Favorite

Suggs at Parkview 

Suggs at Parkview

Recently, Dr. Dexter Suggs, Little Rock School District superintendent, made a very bizarre appearance at Parkview High School. All Parkview seniors, including myself, were instructed to go to the auditorium where the superintendent led an assembly that quickly spiraled out of control. After instructing all teachers to leave us alone, Suggs gave us a vague lecture about picking our future path. It wasn't until I left that I began to feel as if the assembly had been a strange kind of political theater. Suggs seemed very ill-informed about the college process or about high school in general. He did not understand teenagers and behaved more like a politician than an educator. He often averted our questions, only repeating over and over again the same mantra about setting life goals. When one student mentioned that he felt stressed, the superintendent changed the subject and conversationally asked, "How could a teenager be stressed, I mean you don't pay bills?" to which the entire class erupted in frustration.

Suggs seemed in over his head throughout the entire rest of the assembly as many students rose to tell serious stories about the stress they have in their lives. Eventually, students became angry and talked over one another. In what appeared to be desperation Suggs told the group his email address in case we needed anything. He later randomly promised to take the entire senior class out to lunch. Suggs' appearance at Parkview felt more like the assembly in "Mean Girls" than the motivational talk that had been intended. Most of us left confused and annoyed that we had used our class time for his talk. Suggs seemed very overwhelmed by his position. We were much taken aback by the superintendent, who we felt was merely using us to fulfill his own agenda.

Josie Efird

Little Rock

Race conflicts with Jewish holy day

I was greatly disappointed to learn that the Komen Race for the Cure is scheduled on Oct. 4, in direct conflict with Yom Kippur. Yom Kippur is the holiest day of the year for the Jewish members of our community. It is the Day of Atonement, observed from sundown, Oct. 3, to sundown, Oct. 4. There is no way the Komen Foundation could not have known as it is listed on every calendar, including those on smart phones and tablets. Scheduling the Race for the Cure on that day deprives Jewish women, many of whom have supported the Foundation and the race itself since its inception, of the opportunity to participate in race activities. It is especially cruel to those Jewish women who are survivors or who have lost loved ones to disease. This is wrong. Other organization planners have scheduled the dates of their events so as not to be in conflict with Yom Kippur out of respect for these members of our community. As a human being, and a strong supporter of the race, I find the Oct. 4 date at the very least insensitive. In response to inquiries, you state great attention was given to avoiding conflict with Razorback games. Really? Can this affront be more offensive? I think not.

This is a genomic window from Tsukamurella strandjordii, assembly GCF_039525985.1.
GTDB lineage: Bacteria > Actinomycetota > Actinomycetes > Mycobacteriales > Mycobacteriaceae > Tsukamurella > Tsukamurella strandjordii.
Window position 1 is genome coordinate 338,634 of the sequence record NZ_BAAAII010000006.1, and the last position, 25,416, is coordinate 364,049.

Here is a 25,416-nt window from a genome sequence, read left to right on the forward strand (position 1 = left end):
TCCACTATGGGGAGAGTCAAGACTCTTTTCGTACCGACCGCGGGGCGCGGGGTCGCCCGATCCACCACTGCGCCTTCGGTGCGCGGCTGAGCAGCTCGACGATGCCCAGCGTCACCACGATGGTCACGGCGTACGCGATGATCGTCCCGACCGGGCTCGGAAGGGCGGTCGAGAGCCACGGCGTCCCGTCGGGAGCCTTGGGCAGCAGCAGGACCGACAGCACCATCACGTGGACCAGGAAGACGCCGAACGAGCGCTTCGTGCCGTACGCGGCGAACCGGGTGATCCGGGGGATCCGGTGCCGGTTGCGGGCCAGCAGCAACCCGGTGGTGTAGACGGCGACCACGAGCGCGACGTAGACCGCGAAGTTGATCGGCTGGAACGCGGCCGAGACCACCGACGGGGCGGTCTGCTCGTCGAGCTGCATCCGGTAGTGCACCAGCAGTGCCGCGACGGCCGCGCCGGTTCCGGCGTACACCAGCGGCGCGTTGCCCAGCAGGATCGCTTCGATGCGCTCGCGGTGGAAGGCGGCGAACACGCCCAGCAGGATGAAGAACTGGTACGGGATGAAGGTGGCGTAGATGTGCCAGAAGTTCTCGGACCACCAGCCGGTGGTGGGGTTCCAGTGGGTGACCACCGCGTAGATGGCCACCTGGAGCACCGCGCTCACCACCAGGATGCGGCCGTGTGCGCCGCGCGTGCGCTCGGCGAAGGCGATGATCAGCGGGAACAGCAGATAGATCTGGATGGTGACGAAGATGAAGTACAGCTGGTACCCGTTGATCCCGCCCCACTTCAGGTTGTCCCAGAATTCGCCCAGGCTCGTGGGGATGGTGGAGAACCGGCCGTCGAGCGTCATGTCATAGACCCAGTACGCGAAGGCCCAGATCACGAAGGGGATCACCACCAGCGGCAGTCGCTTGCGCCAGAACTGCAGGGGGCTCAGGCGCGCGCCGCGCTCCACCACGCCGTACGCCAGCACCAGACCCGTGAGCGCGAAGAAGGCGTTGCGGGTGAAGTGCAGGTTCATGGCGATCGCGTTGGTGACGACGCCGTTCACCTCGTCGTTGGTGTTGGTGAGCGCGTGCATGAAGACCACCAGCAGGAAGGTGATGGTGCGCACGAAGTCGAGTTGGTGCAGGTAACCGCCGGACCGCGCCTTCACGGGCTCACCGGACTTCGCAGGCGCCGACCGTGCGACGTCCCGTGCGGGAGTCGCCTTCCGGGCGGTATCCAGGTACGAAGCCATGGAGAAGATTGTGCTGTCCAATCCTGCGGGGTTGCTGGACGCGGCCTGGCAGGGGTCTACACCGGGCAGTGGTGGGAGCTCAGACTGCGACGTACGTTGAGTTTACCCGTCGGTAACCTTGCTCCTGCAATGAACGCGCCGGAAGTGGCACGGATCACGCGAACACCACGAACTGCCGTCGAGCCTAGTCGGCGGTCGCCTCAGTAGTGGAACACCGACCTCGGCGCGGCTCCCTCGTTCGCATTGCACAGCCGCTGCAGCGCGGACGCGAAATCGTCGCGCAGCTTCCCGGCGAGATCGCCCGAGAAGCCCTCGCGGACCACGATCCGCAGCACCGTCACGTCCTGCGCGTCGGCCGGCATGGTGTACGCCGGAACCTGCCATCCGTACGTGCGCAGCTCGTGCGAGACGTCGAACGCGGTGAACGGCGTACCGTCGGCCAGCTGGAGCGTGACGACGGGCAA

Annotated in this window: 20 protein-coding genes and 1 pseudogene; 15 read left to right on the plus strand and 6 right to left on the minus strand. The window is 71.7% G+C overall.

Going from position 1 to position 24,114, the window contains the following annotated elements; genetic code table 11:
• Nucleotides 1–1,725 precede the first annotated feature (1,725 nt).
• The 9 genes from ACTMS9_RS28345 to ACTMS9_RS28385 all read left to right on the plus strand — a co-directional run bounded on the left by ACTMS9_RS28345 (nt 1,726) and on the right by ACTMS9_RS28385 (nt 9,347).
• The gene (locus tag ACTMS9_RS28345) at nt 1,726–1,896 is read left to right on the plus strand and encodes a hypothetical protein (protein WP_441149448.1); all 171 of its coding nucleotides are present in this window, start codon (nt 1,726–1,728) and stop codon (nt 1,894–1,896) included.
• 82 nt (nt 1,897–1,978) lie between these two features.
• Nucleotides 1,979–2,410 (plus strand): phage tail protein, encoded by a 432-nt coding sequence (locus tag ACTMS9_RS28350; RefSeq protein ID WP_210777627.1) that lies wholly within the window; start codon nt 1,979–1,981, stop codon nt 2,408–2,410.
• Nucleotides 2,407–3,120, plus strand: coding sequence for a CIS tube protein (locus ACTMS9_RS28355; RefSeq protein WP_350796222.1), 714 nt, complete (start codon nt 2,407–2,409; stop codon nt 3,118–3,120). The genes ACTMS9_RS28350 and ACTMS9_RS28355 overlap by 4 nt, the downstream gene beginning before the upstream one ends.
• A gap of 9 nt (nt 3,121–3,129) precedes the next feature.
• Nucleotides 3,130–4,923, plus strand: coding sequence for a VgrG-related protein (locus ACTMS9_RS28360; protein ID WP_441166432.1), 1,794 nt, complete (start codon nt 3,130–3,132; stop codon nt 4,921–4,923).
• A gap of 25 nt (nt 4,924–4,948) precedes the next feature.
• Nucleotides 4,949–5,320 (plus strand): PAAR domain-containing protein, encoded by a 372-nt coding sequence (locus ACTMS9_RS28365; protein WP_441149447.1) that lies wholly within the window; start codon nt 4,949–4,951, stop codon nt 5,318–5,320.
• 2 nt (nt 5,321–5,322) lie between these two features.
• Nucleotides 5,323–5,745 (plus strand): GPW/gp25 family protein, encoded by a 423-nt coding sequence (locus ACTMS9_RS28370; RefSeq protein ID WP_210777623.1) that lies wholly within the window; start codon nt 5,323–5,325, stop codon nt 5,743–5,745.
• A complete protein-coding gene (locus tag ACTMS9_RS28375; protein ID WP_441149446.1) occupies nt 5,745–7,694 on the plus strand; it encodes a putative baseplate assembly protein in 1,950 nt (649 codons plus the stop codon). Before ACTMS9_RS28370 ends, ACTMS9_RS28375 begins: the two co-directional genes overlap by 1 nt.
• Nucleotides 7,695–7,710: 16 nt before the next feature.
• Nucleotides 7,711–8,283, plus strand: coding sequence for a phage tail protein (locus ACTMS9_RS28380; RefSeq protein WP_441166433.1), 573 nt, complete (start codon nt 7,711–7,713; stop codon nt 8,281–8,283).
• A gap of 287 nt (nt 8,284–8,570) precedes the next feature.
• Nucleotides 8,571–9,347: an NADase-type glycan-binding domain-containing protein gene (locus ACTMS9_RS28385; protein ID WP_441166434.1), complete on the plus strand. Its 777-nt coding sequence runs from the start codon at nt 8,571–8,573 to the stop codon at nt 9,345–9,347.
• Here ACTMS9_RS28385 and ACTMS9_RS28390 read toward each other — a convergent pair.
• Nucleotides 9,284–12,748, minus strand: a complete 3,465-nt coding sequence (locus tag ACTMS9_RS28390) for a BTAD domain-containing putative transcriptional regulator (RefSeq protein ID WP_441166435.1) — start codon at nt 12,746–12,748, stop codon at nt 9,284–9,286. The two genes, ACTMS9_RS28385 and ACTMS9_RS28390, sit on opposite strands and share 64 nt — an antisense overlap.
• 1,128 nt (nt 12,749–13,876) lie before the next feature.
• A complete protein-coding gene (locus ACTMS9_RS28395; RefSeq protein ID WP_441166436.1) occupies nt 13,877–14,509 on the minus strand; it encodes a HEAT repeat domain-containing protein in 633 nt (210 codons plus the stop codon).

Mary Healey

Little Rock

From the web

In response to "The 40th anniversary of the Arkansas Times" (Sept. 18):

I am forever grateful to Alan Leveritt for starting the Arkansas Times. Where would we be as a state today without this rare media company? We'd be worse off, for sure. The Arkansas Times has improved our state in a unique way, and we are fortunate to have this business operating here. It is quite possible that it could survive for another 40 years, and I hope that happens.

radical centrist

In response to Gene Lyons' Sept. 18 column "Reality sinks in: No answers in Middle East":

There were plenty of options, but this president played politics rather than Commander in Chief. Now he has created a situation that was worse for his incompetent handling.